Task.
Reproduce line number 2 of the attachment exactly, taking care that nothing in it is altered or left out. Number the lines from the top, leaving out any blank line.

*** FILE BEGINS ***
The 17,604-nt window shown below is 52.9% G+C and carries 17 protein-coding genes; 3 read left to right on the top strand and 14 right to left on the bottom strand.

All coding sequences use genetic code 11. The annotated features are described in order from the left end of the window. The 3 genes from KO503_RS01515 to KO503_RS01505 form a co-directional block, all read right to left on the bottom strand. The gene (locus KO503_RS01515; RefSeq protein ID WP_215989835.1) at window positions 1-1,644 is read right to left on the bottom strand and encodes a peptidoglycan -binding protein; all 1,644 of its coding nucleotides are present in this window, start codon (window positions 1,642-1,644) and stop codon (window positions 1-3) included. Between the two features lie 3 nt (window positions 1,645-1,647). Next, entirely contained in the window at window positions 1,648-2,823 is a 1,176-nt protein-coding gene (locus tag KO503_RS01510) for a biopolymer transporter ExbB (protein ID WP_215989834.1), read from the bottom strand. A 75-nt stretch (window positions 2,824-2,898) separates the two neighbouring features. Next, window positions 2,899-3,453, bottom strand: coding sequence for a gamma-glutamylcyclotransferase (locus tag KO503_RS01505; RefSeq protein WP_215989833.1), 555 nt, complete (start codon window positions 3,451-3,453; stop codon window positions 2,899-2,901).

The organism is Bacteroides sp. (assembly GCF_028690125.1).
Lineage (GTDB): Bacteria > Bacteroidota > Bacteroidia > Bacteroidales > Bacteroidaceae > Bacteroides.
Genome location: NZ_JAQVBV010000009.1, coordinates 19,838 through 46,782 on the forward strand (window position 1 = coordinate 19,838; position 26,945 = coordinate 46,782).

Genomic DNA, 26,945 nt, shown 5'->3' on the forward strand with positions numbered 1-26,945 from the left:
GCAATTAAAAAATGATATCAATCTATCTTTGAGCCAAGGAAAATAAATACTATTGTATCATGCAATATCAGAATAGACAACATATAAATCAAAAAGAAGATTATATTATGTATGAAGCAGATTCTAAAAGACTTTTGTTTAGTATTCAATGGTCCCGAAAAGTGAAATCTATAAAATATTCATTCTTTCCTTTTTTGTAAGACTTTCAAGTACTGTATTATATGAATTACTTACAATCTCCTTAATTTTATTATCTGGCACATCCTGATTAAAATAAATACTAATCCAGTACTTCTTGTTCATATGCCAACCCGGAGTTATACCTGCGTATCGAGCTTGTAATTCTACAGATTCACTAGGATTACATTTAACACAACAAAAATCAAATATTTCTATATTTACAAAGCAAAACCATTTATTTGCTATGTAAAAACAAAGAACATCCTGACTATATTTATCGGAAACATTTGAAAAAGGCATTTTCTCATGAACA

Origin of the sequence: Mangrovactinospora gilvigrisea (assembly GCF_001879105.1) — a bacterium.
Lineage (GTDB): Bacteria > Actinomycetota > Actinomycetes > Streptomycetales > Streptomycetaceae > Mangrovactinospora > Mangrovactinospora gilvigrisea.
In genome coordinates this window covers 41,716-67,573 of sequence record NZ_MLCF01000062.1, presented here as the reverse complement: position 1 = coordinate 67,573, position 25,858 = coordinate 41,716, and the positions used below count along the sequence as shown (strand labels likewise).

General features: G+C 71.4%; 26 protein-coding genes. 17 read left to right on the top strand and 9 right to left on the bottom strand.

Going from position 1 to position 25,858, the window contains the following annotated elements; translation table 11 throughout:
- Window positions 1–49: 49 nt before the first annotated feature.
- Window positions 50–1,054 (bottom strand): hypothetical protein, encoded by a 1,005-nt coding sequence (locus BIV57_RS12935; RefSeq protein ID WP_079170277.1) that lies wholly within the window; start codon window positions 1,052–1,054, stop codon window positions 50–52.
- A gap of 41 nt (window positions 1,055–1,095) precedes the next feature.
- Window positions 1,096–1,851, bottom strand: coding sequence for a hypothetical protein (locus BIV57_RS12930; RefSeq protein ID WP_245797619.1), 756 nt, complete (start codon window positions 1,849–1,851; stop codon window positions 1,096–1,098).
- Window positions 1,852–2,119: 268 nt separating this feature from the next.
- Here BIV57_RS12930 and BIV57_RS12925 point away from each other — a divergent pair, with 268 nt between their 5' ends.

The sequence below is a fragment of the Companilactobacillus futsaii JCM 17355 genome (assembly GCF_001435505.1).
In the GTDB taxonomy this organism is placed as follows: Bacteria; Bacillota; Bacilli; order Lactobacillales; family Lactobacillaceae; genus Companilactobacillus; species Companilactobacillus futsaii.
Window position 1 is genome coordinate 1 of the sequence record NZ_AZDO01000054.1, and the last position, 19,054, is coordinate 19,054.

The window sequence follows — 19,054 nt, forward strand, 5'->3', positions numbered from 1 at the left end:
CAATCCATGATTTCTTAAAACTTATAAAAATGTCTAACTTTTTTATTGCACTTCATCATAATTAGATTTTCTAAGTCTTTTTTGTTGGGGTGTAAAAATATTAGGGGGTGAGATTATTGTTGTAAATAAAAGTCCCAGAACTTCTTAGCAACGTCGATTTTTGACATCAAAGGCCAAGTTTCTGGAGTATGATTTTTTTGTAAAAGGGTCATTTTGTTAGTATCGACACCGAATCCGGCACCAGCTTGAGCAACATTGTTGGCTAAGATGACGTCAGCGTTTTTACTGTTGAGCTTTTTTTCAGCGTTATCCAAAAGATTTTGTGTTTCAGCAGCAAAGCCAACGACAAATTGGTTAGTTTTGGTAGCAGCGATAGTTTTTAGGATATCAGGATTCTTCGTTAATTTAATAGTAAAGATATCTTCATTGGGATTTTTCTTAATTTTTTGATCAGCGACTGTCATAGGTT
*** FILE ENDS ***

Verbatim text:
All coding sequences use genetic code 11. The annotated features are described in order from the left end of the window. The 3 genes from KO503_RS01515 to KO503_RS01505 form a co-directional block, all read right to left on the bottom strand. The gene (locus KO503_RS01515; RefSeq protein ID WP_215989835.1) at window positions 1-1,644 is read right to left on the bottom strand and encodes a peptidoglycan -binding protein; all 1,644 of its coding nucleotides are present in this window, start codon (window positions 1,642-1,644) and stop codon (window positions 1-3) included. Between the two features lie 3 nt (window positions 1,645-1,647). Next, entirely contained in the window at window positions 1,648-2,823 is a 1,176-nt protein-coding gene (locus tag KO503_RS01510) for a biopolymer transporter ExbB (protein ID WP_215989834.1), read from the bottom strand. A 75-nt stretch (window positions 2,824-2,898) separates the two neighbouring features. Next, window positions 2,899-3,453, bottom strand: coding sequence for a gamma-glutamylcyclotransferase (locus tag KO503_RS01505; RefSeq protein WP_215989833.1), 555 nt, complete (start codon window positions 3,451-3,453; stop codon window positions 2,899-2,901).